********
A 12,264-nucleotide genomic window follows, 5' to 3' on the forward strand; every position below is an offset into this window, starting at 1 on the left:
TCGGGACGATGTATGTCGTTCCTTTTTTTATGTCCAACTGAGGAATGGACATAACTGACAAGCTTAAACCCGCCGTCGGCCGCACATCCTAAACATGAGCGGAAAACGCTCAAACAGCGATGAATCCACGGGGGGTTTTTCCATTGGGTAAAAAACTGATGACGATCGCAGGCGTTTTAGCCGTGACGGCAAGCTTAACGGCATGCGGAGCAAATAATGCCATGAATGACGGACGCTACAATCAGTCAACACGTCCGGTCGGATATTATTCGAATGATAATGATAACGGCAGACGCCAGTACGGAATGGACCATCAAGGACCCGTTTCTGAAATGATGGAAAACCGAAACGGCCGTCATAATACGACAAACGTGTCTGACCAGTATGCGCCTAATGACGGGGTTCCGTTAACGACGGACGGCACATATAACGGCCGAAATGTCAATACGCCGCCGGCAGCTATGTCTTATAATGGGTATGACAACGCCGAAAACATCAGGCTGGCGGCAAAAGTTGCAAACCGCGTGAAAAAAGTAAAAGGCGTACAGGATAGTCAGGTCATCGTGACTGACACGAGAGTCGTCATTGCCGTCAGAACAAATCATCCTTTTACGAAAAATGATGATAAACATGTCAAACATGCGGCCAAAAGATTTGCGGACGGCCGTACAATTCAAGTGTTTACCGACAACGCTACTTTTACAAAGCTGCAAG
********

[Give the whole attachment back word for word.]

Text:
A 12,264-nucleotide genomic window follows, 5' to 3' on the forward strand; every position below is an offset into this window, starting at 1 on the left:
TCGGGACGATGTATGTCGTTCCTTTTTTTATGTCCAACTGAGGAATGGACATAACTGACAAGCTTAAACCCGCCGTCGGCCGCACATCCTAAACATGAGCGGAAAACGCTCAAACAGCGATGAATCCACGGGGGGTTTTTCCATTGGGTAAAAAACTGATGACGATCGCAGGCGTTTTAGCCGTGACGGCAAGCTTAACGGCATGCGGAGCAAATAATGCCATGAATGACGGACGCTACAATCAGTCAACACGTCCGGTCGGATATTATTCGAATGATAATGATAACGGCAGACGCCAGTACGGAATGGACCATCAAGGACCCGTTTCTGAAATGATGGAAAACCGAAACGGCCGTCATAATACGACAAACGTGTCTGACCAGTATGCGCCTAATGACGGGGTTCCGTTAACGACGGACGGCACATATAACGGCCGAAATGTCAATACGCCGCCGGCAGCTATGTCTTATAATGGGTATGACAACGCCGAAAACATCAGGCTGGCGGCAAAAGTTGCAAACCGCGTGAAAAAAGTAAAAGGCGTACAGGATAGTCAGGTCATCGTGACTGACACGAGAGTCGTCATTGCCGTCAGAACAAATCATCCTTTTACGAAAAATGATGATAAACATGTCAAACATGCGGCCAAAAGATTTGCGGACGGCCGTACAATTCAAGTGTTTACCGACAACGCTACTTTTACAAAGCTGCAAG